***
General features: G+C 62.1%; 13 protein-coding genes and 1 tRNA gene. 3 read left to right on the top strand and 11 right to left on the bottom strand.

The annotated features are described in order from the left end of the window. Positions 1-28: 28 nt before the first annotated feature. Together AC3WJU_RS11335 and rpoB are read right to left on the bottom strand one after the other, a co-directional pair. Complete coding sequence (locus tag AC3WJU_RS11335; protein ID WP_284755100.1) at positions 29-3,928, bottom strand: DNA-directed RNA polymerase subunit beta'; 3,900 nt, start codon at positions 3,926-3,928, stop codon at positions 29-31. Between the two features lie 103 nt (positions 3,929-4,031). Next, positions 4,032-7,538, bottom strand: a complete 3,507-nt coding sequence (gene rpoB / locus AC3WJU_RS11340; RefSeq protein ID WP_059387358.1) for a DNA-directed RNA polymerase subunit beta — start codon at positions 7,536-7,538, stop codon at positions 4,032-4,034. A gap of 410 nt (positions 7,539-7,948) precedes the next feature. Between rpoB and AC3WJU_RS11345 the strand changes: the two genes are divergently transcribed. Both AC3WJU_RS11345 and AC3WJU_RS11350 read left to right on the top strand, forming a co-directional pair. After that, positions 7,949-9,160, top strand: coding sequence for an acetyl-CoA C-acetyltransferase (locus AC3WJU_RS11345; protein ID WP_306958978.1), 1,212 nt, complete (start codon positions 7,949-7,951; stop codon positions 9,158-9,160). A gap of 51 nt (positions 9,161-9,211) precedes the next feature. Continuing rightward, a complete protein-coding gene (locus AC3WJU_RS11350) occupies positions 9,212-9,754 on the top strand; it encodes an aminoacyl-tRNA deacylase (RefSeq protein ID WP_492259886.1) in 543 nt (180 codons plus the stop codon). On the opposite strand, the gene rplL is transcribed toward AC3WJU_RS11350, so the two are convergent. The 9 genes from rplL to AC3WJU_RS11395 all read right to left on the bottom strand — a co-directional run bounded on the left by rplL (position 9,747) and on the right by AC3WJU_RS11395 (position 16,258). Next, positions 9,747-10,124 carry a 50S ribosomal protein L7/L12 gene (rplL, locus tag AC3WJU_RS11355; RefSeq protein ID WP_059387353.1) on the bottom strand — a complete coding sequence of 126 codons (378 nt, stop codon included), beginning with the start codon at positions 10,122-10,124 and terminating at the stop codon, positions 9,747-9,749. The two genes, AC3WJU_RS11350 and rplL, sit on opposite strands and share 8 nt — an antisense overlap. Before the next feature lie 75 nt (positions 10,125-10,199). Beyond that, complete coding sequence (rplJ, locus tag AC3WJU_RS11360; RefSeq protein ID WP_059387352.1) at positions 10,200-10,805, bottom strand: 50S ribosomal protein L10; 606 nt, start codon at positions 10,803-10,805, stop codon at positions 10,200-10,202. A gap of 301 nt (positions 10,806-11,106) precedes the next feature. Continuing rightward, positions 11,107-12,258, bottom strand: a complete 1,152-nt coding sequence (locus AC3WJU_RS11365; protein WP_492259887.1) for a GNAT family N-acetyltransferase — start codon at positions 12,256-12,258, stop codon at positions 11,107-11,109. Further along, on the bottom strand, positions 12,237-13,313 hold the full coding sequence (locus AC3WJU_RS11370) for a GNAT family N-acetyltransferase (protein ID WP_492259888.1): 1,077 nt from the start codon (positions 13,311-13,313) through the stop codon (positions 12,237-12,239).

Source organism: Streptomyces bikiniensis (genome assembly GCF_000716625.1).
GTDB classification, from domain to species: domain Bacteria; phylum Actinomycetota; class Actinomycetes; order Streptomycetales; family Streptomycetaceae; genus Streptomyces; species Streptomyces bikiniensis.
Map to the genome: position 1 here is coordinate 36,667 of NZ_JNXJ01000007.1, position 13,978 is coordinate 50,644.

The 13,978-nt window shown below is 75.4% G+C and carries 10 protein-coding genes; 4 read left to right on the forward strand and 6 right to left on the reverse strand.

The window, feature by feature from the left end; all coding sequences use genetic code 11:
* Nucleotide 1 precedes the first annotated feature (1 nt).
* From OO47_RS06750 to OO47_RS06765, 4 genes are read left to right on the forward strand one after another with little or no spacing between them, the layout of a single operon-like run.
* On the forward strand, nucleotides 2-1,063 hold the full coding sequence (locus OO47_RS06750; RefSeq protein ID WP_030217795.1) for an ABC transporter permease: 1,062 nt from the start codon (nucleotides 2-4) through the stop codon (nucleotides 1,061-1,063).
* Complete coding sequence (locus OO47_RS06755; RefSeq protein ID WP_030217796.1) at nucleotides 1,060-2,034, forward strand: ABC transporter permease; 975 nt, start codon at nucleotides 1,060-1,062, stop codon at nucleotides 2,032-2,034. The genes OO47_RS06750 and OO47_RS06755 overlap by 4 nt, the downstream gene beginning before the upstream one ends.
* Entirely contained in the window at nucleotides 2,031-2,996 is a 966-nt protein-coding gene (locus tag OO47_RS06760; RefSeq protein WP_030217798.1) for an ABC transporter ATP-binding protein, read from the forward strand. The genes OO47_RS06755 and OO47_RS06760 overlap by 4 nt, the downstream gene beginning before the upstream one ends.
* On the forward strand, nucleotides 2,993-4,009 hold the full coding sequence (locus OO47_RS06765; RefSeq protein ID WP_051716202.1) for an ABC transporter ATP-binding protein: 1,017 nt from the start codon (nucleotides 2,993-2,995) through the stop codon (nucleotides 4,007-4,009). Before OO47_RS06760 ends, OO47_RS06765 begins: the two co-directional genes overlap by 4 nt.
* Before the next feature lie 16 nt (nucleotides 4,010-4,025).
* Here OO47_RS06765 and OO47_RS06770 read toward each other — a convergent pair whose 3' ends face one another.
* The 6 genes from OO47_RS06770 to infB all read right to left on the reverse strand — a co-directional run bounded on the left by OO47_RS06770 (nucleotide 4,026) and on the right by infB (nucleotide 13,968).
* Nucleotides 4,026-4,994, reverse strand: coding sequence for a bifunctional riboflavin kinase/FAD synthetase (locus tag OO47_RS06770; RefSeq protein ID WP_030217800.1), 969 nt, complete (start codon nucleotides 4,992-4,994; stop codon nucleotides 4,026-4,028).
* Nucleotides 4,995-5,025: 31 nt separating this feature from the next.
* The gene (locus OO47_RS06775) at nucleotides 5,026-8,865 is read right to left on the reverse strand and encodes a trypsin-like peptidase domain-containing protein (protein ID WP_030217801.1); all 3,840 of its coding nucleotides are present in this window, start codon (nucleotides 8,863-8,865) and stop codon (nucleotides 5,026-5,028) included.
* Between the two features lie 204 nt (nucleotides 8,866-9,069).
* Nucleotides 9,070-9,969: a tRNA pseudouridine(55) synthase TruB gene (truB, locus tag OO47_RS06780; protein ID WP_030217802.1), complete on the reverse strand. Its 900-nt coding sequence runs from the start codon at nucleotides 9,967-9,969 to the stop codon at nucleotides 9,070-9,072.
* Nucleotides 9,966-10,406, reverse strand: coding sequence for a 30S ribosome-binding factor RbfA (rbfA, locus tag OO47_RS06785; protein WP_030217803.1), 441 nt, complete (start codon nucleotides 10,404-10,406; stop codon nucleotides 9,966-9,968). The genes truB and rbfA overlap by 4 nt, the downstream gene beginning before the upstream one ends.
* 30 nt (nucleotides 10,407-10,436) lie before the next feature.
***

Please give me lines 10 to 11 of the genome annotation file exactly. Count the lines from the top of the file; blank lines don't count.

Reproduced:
* On the forward strand, nucleotides 2-1,063 hold the full coding sequence (locus OO47_RS06750; RefSeq protein ID WP_030217795.1) for an ABC transporter permease: 1,062 nt from the start codon (nucleotides 2-4) through the stop codon (nucleotides 1,061-1,063).
* Complete coding sequence (locus OO47_RS06755; RefSeq protein ID WP_030217796.1) at nucleotides 1,060-2,034, forward strand: ABC transporter permease; 975 nt, start codon at nucleotides 1,060-1,062, stop codon at nucleotides 2,032-2,034. The genes OO47_RS06750 and OO47_RS06755 overlap by 4 nt, the downstream gene beginning before the upstream one ends.